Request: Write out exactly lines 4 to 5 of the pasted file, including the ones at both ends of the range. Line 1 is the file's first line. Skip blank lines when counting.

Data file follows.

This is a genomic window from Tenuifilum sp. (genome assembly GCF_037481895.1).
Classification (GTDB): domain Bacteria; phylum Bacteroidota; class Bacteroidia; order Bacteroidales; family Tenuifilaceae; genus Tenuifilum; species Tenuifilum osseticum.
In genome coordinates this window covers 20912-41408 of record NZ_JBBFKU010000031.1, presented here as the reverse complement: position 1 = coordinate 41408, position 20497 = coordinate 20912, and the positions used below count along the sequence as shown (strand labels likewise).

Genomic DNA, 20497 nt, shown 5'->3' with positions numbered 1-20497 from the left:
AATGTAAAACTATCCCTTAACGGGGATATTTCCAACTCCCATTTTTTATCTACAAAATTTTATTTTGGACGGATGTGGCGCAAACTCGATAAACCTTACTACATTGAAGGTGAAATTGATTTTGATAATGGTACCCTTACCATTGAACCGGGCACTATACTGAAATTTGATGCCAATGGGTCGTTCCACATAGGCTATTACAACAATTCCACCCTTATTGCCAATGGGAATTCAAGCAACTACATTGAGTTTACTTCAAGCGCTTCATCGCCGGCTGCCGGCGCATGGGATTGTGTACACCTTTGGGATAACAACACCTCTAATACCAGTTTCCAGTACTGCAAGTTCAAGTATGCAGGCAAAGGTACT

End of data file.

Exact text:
Genomic DNA, 20497 nt, shown 5'->3' with positions numbered 1-20497 from the left:
AATGTAAAACTATCCCTTAACGGGGATATTTCCAACTCCCATTTTTTATCTACAAAATTTTATTTTGGACGGATGTGGCGCAAACTCGATAAACCTTACTACATTGAAGGTGAAATTGATTTTGATAATGGTACCCTTACCATTGAACCGGGCACTATACTGAAATTTGATGCCAATGGGTCGTTCCACATAGGCTATTACAACAATTCCACCCTTATTGCCAATGGGAATTCAAGCAACTACATTGAGTTTACTTCAAGCGCTTCATCGCCGGCTGCCGGCGCATGGGATTGTGTACACCTTTGGGATAACAACACCTCTAATACCAGTTTCCAGTACTGCAAGTTCAAGTATGCAGGCAAAGGTACT